James Scott is an Associate Professor and Division Head in the Dalla Lana School of Public Health, Division of Occupational & Environmental Health at the University of Toronto, situated in the Gage Occupational & Environmental Health Unit (GOEHU). James is cross-appointed to the Department of Medicine, Division of Clinical Pharmacology and Toxicology, and holds hospital appointments at St. Michael's Hospital (Li Ka Shing Knowledge Institute), and the Hospital for Sick Children (Ontario Poison Centre) where James serves as the Southern Ontario consultant on mushroom poisoning. James is one of the founding members of the Centre for Research Expertise in Occupational Disease (CREOD) -- a research centre and network supported by the Workplace Safety and Insurance Board (WSIB). Dr. Scott is also the CEO and Scientific Director of Sporometrics Inc., a company he founded in 1993 that provides commercial testing services and conducts biotech research activities on environmental microbiology. James is an internationally recognized authority on the microbiology of the indoor environment, particularly the ecology and systematics of indoor microfungi. Research in the Scott laboratory is focused on the measurement and evaluation of biohazards in the workplace and community.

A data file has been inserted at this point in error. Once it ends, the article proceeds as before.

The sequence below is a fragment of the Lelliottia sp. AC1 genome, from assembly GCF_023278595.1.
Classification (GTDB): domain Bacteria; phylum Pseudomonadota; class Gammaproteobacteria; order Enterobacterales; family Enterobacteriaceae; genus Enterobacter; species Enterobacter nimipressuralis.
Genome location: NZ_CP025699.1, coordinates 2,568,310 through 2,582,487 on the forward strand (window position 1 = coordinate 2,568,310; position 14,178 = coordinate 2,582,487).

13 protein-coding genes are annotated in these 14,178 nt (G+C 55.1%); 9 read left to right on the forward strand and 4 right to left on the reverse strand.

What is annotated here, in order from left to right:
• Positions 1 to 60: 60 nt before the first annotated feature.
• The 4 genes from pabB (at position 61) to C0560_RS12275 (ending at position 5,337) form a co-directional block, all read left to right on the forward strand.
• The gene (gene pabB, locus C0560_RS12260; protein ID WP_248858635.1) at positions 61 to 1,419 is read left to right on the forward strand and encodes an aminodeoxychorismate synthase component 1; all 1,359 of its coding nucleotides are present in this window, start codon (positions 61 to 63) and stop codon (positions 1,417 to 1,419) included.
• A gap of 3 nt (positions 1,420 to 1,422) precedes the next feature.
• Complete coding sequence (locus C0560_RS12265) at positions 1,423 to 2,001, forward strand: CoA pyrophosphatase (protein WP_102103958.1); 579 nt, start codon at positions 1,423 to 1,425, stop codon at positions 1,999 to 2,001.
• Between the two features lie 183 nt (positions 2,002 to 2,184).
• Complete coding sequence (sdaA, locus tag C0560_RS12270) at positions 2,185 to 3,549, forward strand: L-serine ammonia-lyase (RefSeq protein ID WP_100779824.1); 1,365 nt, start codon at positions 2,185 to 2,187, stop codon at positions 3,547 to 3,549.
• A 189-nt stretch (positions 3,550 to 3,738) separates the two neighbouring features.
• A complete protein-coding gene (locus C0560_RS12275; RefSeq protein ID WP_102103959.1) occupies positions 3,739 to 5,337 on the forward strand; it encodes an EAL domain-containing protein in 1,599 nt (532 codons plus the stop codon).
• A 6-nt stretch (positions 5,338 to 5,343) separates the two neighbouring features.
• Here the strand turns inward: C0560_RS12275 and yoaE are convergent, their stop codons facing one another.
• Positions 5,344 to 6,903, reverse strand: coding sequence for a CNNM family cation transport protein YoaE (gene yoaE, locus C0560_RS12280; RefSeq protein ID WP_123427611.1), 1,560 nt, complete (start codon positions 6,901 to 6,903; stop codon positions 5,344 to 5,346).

James was born in Simcoe, Ontario, and educated at Elgin Avenue Public School and Simcoe Composite School prior to attending the University of Toronto, Victoria College, as an undergraduate student specializing in phytopathology and botany, minoring in French language. Throughout his undergraduate studies, James was fortunate to hold a series of laboratory-based summer research assistant positions at the Delhi Research Station (Agriculture Canada), Mushroom Research Group at the Horticultural Research Institute of Ontario (Vineland, Ontario), and the University of Toronto Department of Chemistry (in the laboratory of his esteemed late cousin, polymer chemist Prof. James Edwin Guillet). Following the completion of his BSc, James worked as a technician in medical mycology under the late Dr. Julius Kane, and later for several years as a research technician working on coprophilous fungi under Prof. David Malloch in the Department of Botany at the University of Toronto. James then returned as a graduate student under Prof. Malloch, completing his PhD dissertation in 2001 on the ecology and systematics of indoor microfungi, with emphasis on the terverticillate members of the genus Penicillium.
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